Spending a week in Knockout City
It’s really hard to compare what it’s like to play Knockout City by Velan Studios to other games. It’s possible, for sure: Knockout City is really just a three vs. three arena combat game, but that description is too simple for how many layers there are to the game. Most people will think of Halo or Call of Duty when you say the words “arena combat.” However, Knockout City isn’t only a point-and-shoot like those games. This is dodgeball.
What a typical game looks like in Knockout City is three people loading into a map to play against another team of three. The first team to get ten knockouts wins the round; winning two rounds wins you the game. You don’t spawn in with a dodgeball, of course. Those are found in various spots around the map, or anyone on the team can become a more powerful ball by pressing R. Once you have a ball or a teammate in ball form, the real fun begins.
The opening paragraph is a little unfair to the more traditional shooters out there, but it’s true. Successfully beating an opponent in Knockout City involves bluffs, fakes, and tricking your opponent in ways that make it feel deeper than comparable games. The most basic way to describe how this plays out is that it’s a third-person shooter incorporating the fighting game neutral. It feels incredible to master. The core of this is the lock on system; preparing to throw a ball will lock onto the nearest target. Locking on to a target means that a thrown ball doesn’t miss. I would normally hate this in an arena shooter with guns, but it’s integral here. Without the lock-on, Knockout City would be another game focused on who can aim better. There is a place for that kind of skill expression, but the real joy of Knockout City is the miniature mind games between opponents. Those would be lost without the ability to lock on to your opponents.
There is a lot of counterplay to being targeted by an opponent. Thrown balls can be caught or dodged or blocked by terrain, which are all fairly easy moves to execute without much effort. Players are alerted to being targeted by an opponent by a red outline on the screen appearing. That’s when you have to quickly decide whether to try catching the ball or dodging out of the way. Catching and dodging have a decent amount of end lag, so the attacking player will try to bait out those moves first.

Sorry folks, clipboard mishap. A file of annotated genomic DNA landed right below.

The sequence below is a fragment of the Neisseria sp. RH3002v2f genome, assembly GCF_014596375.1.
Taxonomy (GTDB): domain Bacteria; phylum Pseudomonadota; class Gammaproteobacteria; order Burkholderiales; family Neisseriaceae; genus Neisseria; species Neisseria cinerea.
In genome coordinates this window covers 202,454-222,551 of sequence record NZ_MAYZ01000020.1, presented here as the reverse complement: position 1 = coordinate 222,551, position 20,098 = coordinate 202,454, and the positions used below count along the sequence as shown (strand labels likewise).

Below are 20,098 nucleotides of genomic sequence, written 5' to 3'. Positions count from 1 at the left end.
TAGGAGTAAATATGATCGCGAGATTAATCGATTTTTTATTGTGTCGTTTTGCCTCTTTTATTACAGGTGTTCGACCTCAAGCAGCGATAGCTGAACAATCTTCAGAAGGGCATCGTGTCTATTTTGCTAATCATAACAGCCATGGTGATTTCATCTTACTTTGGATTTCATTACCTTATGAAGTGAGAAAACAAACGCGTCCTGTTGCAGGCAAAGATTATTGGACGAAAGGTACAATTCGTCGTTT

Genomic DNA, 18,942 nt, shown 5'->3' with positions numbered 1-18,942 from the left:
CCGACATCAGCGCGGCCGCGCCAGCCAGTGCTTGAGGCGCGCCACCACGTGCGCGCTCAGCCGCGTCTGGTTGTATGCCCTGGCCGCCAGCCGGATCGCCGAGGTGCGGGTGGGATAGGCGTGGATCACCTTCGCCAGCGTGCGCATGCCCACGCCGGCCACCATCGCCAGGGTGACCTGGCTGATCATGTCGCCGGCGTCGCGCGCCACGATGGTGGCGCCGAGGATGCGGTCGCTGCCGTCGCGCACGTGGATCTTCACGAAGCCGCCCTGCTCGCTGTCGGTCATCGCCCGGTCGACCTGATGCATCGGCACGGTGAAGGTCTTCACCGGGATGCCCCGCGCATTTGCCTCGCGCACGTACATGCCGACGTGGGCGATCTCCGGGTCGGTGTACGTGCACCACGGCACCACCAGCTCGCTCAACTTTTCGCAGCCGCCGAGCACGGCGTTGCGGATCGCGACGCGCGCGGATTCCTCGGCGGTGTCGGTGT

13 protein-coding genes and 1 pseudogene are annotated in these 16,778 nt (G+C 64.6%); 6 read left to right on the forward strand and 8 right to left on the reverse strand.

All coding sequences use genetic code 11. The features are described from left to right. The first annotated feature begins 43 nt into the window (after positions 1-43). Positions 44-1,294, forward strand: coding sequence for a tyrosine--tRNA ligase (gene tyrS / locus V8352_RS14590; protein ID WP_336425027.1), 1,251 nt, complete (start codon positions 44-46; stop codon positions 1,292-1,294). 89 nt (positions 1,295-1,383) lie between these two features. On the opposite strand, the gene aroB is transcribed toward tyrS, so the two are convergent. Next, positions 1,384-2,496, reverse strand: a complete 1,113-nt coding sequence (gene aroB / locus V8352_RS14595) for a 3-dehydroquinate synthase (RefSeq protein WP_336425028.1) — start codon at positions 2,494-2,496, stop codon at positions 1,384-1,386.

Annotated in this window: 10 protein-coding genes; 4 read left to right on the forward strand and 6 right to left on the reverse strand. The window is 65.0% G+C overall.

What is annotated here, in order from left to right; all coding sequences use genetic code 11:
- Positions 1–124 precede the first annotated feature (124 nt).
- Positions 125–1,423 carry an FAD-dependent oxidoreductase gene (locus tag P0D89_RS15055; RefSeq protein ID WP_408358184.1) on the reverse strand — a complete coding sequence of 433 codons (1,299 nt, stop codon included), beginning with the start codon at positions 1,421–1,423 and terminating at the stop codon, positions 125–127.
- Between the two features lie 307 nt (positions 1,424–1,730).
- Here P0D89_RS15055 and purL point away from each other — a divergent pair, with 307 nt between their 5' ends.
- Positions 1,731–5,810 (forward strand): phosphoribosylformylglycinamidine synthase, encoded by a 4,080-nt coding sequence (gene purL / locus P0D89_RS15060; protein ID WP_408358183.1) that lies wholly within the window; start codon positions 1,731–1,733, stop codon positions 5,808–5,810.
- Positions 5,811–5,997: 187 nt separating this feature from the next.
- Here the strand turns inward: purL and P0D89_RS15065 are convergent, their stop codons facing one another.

The player throwing the ball has several tools to force their target into a mistake. Charging a throw will change the speed at which a ball travels, but a charged throw can be canceled at any time before throwing it. Passing between teammates or catching an opponent’s ball will overcharge the ball, making it travel even faster. Clicking in the right stick will make your character fake a throw. Using one of the double jumps while throwing will lob the ball while the other double jump will curve it. Lobs and curved throws have a different timing than normal throws.
It’s the combination of all these different ways to attack an opponent or save yourself that have me hooked. Being caught without a ball is still engaging. Trying to guess when an opponent will stop bluffing so you can catch their throw is thrilling. It’s equally satisfying to cause opponents to flinch by swapping between fake throws and passing to a teammate. Fully charging a throw then canceling it to throw a slow ball at an enemy has scored me several KOs due to the timing mix up. Even just playing with space can trip up an opponent. On several occasions, I’ve made an opposing player backup and fall off the level simply by walking at them with a ball. That’s how deep this system goes. Sometimes your most powerful move is pressing forward. There isn’t a similar option in another PvP game that I’ve played, shooter or otherwise.